‘Celebrate Diversity’ distributes needed books

Having two Salisbury authors included in an anthology that includes both American and international authors is noteworthy, but Grace Foxwell Murdock and Martin Hutchison are involved in another book-related project as well, through the #kindSBY organization.

The Celebrate Diversity campaign has been quietly working to provide books featuring characters and people who look like the children who attend Wicomico County’s public schools. The books are predominantly geared toward elementary students, but some are more appropriate for intermediate or middle school students.

The idea is to make sure children who are ethnically or racially different from the majority will find books they can relate to because they can see themselves in the stories, characters and authors.

“These books will help children see themselves in print as well as seeing authors who look like them,” said Hutchison. “It could also help children gain insight into the lives of children who do not look the same as they do.”

Sonya Whited is Senior Director of Retail Research and Development at the Perdue Farms Innovation Center in Salisbury.

Sonya Whited, 49, Senior Director of Retail Research and Development at the Perdue Farms Innovation Center in Salisbury, grew up in New Jersey, where she said she had a good experience growing up that included several of her favorite teachers who were people of color who looked like her.

“Though the books in school did not reflect the African-American experience,” said Whited, “I attended ‘Afro-American School’ for a few years on Saturdays, which did celebrate me and my culture. This program is embedded in my ‘growing up’ and helped mold me to who I am today.”

Not so for Salisbury Jaycees President D’Shawn Doughty, a senior banker for Bank of America.

“I didn’t have any reflection or knowledge that the books and materials around me did not reflect me and my family until late elementary school,” said Doughty, a member of Wi-Hi’s Class of 2012. “We were reading an excerpt in the language arts book. It wasn’t until the teacher was choosing students to read the various parts of characters, and I was asked to be the Black boy in that portion of the book, that I realized I was different, I was the Black boy. Sadly, this singling out brought knowledge that I was different. But in that moment, my difference was not celebrated.”

Salisbury Jaycees President D’Shawn Doughty, a senior banker for Bank of America.

Whited said because learning to read by the third grade is idea and can help shape your life, as well as the increased interest for people of all ages and level of attention that comes with a familiar environment, the impact of the Celebrate Diversity Campaign – children’s books featuring people like the children themselves and that match their own experiences – is empowering and vital.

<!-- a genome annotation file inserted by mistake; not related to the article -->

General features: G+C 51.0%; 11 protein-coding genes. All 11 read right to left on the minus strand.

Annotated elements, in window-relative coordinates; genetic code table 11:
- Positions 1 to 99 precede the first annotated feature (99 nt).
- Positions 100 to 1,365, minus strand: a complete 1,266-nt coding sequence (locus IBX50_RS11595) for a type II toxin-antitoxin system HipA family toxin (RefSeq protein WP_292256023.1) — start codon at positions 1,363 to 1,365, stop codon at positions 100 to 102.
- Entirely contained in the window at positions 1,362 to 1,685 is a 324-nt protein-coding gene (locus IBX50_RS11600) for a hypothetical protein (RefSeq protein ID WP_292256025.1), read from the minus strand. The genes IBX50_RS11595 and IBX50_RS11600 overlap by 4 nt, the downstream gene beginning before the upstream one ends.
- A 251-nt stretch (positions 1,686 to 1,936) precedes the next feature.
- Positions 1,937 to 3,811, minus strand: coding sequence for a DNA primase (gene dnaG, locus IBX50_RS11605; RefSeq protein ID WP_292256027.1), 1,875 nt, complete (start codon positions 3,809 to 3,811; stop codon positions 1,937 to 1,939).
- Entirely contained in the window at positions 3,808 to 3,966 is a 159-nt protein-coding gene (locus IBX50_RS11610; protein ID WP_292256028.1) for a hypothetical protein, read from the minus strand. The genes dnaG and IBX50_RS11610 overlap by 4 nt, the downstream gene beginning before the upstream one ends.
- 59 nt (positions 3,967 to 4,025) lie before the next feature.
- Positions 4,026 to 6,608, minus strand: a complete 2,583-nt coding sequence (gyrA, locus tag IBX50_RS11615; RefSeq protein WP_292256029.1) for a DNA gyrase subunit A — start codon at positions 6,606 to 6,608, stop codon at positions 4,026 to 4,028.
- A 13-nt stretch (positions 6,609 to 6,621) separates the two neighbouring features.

She cited the work of Marley Dias, who launched the $1000BlackGirlBooks drive in 2018 and visited Salisbury University in 2018. That campaign set out to collect books that feature African-American children as central characters. Dias also hosts a Netflix show, “Bookmarks,” which focuses on boys and girls.

“The purpose of this campaign – to bring representation of our diverse world to children – definitely has a positive effect,” Whited said.

Doughty agreed.

“In our communities,” he said, “we need to make sure no child feels the way I felt. We need to make sure we are educating our youth, celebrating our differences and producing culturally sound humans. By immersing and introducing cultures in a positive way to our youth, we are making certain that these young people are growing up as accepting, understanding and decent.

Initially, 120 books were needed to launch the project, Murdock said, adding that the plan originally was to also place some of these books in the Little Libraries around the Salisbury area, perhaps in community centers. A wish list on Amazon includes the titles Murdock and Hutchison wish to acquire for school libraries in Wicomico County.

“All books purchased using the wishlist will come to me,” said Murdock. “Our Kindness Commissioners will distribute them to the schools.”

Whited has donated to the campaign.

“This is a great campaign from an organization I truly enjoy — #kindSBY.,” she said. “As a person who truly believes that seeing ourselves represented and celebrating people’s different realities is the biggest impact in our lives – donating to this project was a no-brainer.”

“The sad reality is there’s no shortage of diversity in books,” said Hutchison. “It’s just not there in our schools because those who choose the books select what they are familiar with. It’s just an oversight on their part, they really don’t think about this issue.”

“I want to say thank you to Grace Murdock and the rest of my fellow Kindness Commissioners for their support of the idea that we all are much more alike than we are different,” said Doughty.

Murdock, Hutchison, Whited and Doughty are all members of the #kindSBY and Salisbury’s Kindness Commissioners.

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